March 15: Ruth Bader Ginsburg’s 84th birthday. To mark the occasion, I give you–you, dear reader, not RBG, who does not read my blog!–an audio file that I think will make you smile.
Let me set up the clip: It’s from last month, February 6, in Palo Alto, California. Justice Ginsburg had just given Stanford University’s “Rathbun Lecture on a Meaningful Life” and sat for an interview with the event’s host, The Rev. Professor Jane Shaw. (See photo below.) Now she was into a question-and-answer session with students in the audience.
Previously, Justice Ginsburg had shared advice she had received years before from her mother-in-law about how to have a happy marriage: “It pays, sometimes, to be a little deaf.” This has long been a staple of RBG’s talks and interviews–when someone says something unkind, whether in marriage or at the Supreme Court or in life, don’t respond in anger. Act as if the unkind words weren’t said. Now a Stanford freshman named Sasha had a question about this advice: How do you balance this choice to be deaf to unkindness with the need to speak out against things that seem wrong?
I’ve heard and read RBG repeat this it-pays-to-be-a-little-deaf chestnut many times. But I’d never heard the answer she gave at Stanford. Justice Ginsburg tells a fine, funny, surprising story, and if you stop listening before you hear the words “sexist pig” come out of her mouth–you have stopped too soon. Take a minute and 20 seconds and enjoy.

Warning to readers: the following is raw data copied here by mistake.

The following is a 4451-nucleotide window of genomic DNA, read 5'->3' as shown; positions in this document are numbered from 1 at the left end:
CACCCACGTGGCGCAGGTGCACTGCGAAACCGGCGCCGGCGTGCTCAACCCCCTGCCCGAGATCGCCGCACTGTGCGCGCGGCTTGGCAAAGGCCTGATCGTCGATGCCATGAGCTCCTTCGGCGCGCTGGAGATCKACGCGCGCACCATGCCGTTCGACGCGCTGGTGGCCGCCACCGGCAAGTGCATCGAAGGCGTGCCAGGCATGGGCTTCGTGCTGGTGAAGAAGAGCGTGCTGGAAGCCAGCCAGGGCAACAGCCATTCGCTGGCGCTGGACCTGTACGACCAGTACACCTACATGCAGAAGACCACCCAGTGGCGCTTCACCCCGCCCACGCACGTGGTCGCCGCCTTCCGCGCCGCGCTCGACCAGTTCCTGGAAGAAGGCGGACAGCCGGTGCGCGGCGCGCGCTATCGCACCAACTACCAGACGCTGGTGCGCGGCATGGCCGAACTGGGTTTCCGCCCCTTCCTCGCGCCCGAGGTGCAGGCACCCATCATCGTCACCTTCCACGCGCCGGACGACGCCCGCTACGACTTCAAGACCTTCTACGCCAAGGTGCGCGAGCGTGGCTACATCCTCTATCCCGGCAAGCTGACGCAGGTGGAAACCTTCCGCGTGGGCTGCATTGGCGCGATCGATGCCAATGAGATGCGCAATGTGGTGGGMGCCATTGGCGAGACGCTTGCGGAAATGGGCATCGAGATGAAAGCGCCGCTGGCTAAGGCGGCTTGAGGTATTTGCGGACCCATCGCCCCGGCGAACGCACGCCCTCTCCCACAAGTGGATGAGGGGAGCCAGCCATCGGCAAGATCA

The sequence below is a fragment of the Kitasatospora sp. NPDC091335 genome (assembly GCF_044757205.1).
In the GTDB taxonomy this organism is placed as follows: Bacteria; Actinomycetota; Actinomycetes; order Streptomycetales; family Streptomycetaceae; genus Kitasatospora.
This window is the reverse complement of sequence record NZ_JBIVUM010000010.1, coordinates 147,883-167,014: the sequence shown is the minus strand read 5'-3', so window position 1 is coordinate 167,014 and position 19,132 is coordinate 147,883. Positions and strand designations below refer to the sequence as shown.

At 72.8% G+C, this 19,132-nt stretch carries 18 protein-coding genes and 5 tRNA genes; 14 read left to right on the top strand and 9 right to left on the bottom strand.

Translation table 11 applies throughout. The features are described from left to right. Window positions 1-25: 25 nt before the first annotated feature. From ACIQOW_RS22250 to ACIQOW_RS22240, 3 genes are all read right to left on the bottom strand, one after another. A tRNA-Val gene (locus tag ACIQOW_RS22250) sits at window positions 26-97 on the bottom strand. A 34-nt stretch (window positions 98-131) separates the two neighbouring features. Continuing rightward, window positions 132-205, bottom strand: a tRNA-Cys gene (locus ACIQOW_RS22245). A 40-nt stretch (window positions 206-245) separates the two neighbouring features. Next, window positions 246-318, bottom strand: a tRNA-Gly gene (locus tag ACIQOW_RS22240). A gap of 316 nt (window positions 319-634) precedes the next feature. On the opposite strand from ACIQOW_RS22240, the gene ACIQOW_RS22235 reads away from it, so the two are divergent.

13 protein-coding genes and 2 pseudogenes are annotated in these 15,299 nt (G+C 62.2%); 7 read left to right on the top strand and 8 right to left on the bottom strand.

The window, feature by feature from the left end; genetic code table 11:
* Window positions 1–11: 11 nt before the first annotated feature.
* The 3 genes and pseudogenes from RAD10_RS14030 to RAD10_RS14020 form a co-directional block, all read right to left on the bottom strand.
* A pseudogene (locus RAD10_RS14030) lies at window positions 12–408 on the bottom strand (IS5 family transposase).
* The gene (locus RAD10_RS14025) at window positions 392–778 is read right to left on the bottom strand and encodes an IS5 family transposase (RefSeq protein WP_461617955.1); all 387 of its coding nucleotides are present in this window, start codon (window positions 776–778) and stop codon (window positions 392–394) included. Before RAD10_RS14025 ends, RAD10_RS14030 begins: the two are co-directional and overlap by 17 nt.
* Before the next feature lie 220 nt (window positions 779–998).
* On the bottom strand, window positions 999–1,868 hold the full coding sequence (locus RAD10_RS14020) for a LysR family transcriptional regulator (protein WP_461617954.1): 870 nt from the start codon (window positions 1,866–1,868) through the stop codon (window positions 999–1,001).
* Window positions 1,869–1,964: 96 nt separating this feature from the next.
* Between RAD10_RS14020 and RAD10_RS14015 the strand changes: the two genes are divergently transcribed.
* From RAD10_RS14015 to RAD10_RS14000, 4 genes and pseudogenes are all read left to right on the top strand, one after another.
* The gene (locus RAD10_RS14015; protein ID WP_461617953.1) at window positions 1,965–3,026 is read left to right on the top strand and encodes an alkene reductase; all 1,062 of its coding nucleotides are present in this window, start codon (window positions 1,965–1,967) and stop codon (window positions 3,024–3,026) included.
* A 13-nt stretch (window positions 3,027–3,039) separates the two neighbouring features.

Happy birthday, Ruth Bader Ginsburg!
You will not be surprised to hear that I’m kicking off Women’s History Month by contemplating Ruth Bader Ginsburg. She resisted and persisted, and still does.
(From I Dissent: Ruth Bader Ginsburg Makes Her Mark.)
Of course I would like the entire world to read I Dissent, but let me also bring to your attention RBG’s own book–My Own Words, a collection of her writings and speeches, thoughtfully curated by Mary Hartnett and Wendy W. Williams. Excellent reading, it was published in October. I love the contents, and I love the cover, taken from Justice Ginsburg’s official Supreme Court portrait, painted by Constance P. Beaty (and just unveiled at the Court last week!).
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I learned this was coming about ten days ago–publishers get advance notice from the Times and writers get the heads-up from their publishers. But until I had The New York Times Book Review of February 12, 2017 in my hand, I wasn’t quite ready to believe it. Now I’ve got today’s paper. The best sellers are listed there in black and white. There’s newsprint on my fingers. I still don’t quite believe it, but I don’t deny it!